Monday, July 16, 2007

Fleas Plague Sunshine State

By Alexandra Hackett from Tampa Bay's 10

Rhiannon is normally a happy energetic dog, but some tiny pests are making her miserable. "It’s been bad this time around I have never had it this bad," said pet owner Dena Bilella. Dena has been battling her dog's flea problem for a long time and just when she thinks it's under control, it pops up again, even during this exam.

Rhiannon also suffers from what's called “flea dermatitis”, her skin chewed raw from the itching. Dr. Heather Willis-Goulet, with Florida Veterinary Specialists, sees this all too often. Fleas don't discriminate. They love cats and dogs and Florida's hot and humid environment is ripe for a flea breeding ground. They live outdoors.

Only rarely do fleas jump from one pet to another. "They like it under rubbish in the yard, mulch underneath the house under….deep dark humid areas like that," she said.

Once a flea lands on your pet, it will start laying 50-eggs per day. "By the time you notice your dog has fleas, you have the whole life cycle: the eggs, the larva, the pupa, the adult, in your house and your yard," Dr Willis-Goulet sais. The doctor recommends a consistent treatment of adulticide and what she calls “flea birth control” to fend off both fleas and their eggs. But as with Rhiannon, it may take months to eliminate the infestation.

-Flea treatment for dogs should never be used on cats, because it can be very toxic.

-You usually don't have to treat your yard, but if you do, make sure it's something that's not UV-light sensitive, because it is degraded by the sunlight.

-Consult with your veterinarian for the best types of flea treatment and be sure to follow the label directions.

Saturday, July 14, 2007

Massage Therapy For Pets

Article by Azia Li Forrest, from the Villages Daily Sun

Once Nikki Hoffman finally learned how to calm her dogs, she decided to help others. "Massages help with range of motion with the older dogs," Hoffman said. "It improves circulation and enhances muscle tone."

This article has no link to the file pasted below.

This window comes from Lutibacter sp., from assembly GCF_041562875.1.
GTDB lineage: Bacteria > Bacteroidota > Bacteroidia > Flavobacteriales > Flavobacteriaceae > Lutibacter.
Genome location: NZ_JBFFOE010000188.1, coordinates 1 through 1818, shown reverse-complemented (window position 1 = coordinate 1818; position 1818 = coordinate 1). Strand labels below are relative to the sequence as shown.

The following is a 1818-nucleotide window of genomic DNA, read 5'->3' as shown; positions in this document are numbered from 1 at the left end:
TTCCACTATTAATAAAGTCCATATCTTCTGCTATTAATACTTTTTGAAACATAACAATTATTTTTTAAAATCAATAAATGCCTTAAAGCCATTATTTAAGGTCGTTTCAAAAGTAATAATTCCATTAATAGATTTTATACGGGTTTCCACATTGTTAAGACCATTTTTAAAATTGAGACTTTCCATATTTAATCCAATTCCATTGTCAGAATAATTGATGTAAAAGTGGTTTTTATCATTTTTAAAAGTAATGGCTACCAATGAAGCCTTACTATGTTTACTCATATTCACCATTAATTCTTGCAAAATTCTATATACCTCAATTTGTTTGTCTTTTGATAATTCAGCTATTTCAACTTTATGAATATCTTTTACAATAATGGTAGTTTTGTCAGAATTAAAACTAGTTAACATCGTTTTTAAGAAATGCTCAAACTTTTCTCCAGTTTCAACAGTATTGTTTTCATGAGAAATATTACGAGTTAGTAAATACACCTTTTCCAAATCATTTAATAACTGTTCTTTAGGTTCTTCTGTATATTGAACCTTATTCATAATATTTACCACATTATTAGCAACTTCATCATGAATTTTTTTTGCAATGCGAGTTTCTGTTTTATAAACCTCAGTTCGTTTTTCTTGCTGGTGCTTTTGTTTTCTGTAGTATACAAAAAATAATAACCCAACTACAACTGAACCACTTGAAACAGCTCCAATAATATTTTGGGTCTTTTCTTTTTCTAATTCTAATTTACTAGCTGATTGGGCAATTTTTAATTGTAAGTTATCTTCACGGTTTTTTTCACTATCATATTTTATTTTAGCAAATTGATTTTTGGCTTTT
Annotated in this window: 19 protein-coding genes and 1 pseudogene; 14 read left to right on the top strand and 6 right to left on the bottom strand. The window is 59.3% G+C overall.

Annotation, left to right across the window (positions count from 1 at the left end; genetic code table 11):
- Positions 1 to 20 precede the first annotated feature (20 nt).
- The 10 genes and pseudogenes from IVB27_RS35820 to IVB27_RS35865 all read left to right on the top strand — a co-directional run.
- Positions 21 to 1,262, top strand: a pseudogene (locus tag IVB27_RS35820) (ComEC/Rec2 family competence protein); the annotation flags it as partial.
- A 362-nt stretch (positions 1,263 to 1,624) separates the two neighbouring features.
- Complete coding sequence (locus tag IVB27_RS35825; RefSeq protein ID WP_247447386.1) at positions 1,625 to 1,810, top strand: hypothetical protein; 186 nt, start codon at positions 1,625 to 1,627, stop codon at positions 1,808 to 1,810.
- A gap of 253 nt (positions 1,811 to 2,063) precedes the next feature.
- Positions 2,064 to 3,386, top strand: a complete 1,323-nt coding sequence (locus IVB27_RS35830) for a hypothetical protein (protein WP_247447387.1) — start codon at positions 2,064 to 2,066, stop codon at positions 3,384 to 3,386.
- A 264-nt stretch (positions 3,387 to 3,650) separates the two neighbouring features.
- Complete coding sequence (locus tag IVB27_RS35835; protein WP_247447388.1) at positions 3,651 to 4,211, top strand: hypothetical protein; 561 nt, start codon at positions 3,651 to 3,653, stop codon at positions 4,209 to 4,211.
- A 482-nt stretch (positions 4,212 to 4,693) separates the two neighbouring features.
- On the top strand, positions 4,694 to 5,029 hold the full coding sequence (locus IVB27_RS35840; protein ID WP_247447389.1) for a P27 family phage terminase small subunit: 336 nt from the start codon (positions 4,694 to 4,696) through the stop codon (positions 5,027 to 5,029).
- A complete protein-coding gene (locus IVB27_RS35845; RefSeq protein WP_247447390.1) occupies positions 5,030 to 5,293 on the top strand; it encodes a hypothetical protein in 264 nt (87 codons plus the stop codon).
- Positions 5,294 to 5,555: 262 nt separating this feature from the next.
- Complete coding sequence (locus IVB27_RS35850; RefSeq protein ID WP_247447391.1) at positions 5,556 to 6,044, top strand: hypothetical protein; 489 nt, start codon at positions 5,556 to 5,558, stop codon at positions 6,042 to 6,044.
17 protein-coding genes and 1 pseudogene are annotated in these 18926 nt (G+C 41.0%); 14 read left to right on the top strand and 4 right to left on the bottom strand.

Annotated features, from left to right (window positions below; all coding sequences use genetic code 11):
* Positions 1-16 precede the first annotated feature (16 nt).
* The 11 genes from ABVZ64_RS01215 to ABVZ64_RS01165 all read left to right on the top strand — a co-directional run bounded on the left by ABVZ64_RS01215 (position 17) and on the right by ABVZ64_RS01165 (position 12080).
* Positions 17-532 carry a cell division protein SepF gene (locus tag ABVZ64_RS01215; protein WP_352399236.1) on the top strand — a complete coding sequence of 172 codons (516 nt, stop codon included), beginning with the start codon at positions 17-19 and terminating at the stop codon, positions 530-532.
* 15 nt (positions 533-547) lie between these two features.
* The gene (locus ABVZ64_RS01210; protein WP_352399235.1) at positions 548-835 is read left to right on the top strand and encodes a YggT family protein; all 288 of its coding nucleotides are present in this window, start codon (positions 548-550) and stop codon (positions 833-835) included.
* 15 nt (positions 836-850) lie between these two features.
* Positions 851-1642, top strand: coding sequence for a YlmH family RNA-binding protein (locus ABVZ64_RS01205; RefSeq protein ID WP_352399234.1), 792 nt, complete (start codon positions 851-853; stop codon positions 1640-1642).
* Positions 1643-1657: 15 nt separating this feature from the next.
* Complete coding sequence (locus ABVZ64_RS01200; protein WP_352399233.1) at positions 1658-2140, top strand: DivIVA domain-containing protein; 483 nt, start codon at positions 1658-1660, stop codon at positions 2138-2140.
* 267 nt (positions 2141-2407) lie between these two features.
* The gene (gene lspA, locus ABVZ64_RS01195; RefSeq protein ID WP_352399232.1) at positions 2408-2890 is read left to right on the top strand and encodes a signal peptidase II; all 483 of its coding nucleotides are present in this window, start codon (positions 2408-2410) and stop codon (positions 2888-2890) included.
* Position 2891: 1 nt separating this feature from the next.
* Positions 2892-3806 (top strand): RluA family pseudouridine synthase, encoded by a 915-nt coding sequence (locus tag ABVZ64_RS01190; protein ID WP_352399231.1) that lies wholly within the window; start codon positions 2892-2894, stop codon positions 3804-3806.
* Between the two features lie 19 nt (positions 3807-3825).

Hoffman’s Barkissage Canine Massage Therapy has been open since April. Before that she was looking for a break from her 20-year career in technical sales. "We were living in Saint Lucie County, and it was around the time when we kept getting hurricanes," she said. "We had no electricity for several days and the dogs were panicked."

Hoffman, who has two Pekingese (Brandee-Cherie and Barry), said she noticed massages helped them relax. After moving to Lady Lake in 2006, she began doing more research on canine massage and became certified the following year. She also became an active member of IAAMB, the International Association of Animal Massage and Bodywork, and began volunteering her services at dog shelters and rescue organizations.

"It used to be considered alternative, but it’s becoming more mainstream," Hoffman said about dog massage. "It’s very fulfilling because the dogs benefit from it and so do I." Barkissage is the first certified therapeutic canine massage company in The Villages. Hoffman works closely with veterinarians in The Villages and Fruitland Park. "There are a lot of older, geriatric dogs here in The Villages," she said.

Although she thinks massage is beneficial to canines, she said it is not a substitute for medical care when a pet needs it. "Massaging does not replace good vet care," she said, "it works in conjunction with it."

Thursday, July 12, 2007

Cutest Puppy Ever?

Heart Coated PuppyThis just might be the cutest puppy ever. He's a 6-week-old long-coated chihuahua from northern Japan.

The kicker is his coat. He has a heart on his back and it's real (see photo). The owner, Emiko Sakurada, has been breeding chihuahuas for years, and she's never had one with a coat this remarkable. She named him "Heart-kun" and has no plans to sell him.